Kristyn Hara is a Thinking Matters Fellow at Stanford University and currently teaches in the “Living with Viruses,” “The Cause is Uncertain,” and “100,000 Years of War” courses. She received her B.A. in Anthropology from the University of California, Berkeley, and her M.A. and Ph.D. in Anthropology from the University of Chicago. Her research interests consist of anthropological theory and method, historical and political ecology, urbanism, materiality, spatial theory, and political philosophy.
Kristyn’s doctoral research engaged archaeologically with the entanglements of human and forest histories as they are materially, relationally, and discursively expressed at monastic institutions as part of an urbanizing landscape at the ancient capital of Angkor, Cambodia. Her work, which was funded by sources including the Fulbright Program, National Geographic, the Society for American Archaeology, and the University of Chicago, mobilizes archaeological and paleoethnobotanical data to explore forest-based socio-ecologies at Angkor during the Angkorian Period (802-1431 C.E.) and demonstrates the long-term importance of community-based institutions in forest management and practices and their role in the production of past and present landscapes. Kristyn is also involved in research initiatives centered on Food-Energy-Water (FEW) dynamics within the context of hydropower development, climate change, and (trans)national politics in the Mekong region.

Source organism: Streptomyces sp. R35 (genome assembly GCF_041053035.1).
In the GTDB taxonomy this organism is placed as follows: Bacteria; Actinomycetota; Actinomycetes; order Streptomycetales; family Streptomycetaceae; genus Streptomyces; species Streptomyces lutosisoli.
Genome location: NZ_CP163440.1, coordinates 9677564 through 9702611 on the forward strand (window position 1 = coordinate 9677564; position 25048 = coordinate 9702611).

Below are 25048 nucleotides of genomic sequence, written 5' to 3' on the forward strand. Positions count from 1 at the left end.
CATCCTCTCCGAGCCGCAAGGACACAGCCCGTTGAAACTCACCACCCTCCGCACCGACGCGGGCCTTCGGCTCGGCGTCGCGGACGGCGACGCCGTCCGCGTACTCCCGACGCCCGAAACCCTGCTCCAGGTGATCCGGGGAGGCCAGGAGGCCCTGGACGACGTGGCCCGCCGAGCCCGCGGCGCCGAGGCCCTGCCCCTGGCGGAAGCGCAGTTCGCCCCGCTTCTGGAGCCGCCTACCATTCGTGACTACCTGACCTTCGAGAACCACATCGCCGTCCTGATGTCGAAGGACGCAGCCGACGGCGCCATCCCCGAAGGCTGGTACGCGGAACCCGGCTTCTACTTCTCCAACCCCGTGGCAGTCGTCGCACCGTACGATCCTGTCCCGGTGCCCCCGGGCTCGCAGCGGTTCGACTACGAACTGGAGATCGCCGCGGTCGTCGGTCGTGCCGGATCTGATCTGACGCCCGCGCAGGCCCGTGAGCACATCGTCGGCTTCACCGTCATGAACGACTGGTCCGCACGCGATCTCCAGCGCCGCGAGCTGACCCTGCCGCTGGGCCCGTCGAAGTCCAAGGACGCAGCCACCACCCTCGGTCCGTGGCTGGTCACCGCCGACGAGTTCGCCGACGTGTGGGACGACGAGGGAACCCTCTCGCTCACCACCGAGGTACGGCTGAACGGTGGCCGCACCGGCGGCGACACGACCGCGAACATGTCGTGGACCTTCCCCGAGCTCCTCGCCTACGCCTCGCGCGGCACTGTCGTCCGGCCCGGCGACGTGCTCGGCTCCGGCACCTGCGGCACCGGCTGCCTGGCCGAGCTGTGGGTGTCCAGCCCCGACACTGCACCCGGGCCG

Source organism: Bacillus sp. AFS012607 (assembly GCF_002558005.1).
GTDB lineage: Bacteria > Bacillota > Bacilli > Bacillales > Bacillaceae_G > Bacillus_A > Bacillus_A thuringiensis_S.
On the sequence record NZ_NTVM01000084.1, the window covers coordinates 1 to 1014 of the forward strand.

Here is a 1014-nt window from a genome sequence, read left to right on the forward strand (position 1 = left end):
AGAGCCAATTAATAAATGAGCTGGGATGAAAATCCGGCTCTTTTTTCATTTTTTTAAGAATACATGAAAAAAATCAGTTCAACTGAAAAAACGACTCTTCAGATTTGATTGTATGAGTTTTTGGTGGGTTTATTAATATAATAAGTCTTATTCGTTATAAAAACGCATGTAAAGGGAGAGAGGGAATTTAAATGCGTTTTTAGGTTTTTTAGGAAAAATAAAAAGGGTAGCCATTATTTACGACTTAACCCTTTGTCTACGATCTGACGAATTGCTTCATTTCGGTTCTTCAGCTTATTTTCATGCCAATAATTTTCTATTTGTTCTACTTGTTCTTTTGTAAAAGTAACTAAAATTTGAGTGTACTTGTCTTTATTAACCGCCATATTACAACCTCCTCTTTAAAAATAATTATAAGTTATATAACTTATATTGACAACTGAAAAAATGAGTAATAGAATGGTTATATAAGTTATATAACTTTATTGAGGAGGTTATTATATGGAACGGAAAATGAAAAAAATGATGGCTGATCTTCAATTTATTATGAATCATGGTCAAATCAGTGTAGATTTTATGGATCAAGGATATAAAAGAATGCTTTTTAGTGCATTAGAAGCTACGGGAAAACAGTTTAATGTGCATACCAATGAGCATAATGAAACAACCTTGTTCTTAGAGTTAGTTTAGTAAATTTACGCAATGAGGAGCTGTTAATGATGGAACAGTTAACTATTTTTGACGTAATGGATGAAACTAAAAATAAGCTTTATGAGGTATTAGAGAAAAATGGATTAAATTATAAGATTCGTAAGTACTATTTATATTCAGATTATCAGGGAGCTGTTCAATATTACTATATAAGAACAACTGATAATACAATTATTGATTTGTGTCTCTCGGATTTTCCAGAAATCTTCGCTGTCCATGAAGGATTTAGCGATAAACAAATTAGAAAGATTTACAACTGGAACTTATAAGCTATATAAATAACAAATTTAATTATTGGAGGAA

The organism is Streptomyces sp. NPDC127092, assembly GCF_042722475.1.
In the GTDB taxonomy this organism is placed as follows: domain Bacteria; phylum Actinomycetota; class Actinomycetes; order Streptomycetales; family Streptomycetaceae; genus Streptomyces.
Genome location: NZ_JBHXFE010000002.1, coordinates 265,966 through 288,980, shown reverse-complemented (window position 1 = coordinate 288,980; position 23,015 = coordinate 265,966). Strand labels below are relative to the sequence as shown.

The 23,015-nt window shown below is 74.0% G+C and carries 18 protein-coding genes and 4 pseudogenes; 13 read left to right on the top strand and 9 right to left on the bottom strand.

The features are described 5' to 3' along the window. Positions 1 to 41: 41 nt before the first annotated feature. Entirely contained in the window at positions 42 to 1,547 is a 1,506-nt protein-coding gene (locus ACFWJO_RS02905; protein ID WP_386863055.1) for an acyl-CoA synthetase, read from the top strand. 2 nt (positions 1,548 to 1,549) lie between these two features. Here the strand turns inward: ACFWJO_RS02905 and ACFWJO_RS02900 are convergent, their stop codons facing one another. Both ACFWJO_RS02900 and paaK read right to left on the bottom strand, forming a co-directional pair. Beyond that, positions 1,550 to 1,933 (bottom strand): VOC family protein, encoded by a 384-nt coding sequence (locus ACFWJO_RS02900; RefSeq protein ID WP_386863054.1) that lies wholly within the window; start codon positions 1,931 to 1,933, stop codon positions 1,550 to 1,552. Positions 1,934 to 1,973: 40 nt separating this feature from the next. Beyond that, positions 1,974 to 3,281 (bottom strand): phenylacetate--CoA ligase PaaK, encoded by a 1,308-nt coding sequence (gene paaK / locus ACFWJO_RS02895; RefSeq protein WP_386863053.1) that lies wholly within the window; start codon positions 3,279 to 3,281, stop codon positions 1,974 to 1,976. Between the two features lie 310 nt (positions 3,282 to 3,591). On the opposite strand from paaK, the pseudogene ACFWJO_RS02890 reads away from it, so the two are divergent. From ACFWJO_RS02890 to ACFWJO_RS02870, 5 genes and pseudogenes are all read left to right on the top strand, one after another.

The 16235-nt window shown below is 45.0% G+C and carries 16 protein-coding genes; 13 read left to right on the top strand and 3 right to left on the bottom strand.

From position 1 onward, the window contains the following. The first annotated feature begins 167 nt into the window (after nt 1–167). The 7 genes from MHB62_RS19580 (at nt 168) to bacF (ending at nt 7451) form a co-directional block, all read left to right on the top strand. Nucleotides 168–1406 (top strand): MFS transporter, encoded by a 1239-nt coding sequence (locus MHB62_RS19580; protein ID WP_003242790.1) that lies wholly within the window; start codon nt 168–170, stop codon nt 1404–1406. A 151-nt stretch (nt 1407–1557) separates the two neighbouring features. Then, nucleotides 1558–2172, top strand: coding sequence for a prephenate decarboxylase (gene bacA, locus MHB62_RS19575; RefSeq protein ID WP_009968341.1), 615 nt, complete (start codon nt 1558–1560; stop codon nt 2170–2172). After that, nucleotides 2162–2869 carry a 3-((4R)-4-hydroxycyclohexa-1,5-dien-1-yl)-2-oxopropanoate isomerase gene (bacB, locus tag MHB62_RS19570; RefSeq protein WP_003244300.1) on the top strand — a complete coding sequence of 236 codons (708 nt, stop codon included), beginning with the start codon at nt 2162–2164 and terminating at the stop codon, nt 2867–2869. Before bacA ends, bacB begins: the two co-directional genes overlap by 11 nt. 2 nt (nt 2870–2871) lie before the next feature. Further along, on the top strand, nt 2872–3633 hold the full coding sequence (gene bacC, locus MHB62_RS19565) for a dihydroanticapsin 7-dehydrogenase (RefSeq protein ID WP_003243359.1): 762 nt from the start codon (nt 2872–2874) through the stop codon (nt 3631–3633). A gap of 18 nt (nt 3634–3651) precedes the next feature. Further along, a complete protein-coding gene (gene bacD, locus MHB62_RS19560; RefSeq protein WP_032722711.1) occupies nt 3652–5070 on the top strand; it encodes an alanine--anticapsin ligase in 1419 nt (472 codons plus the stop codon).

In her free time, Kristyn enjoys cooking, traveling, hiking, reading philosophy, and composing music.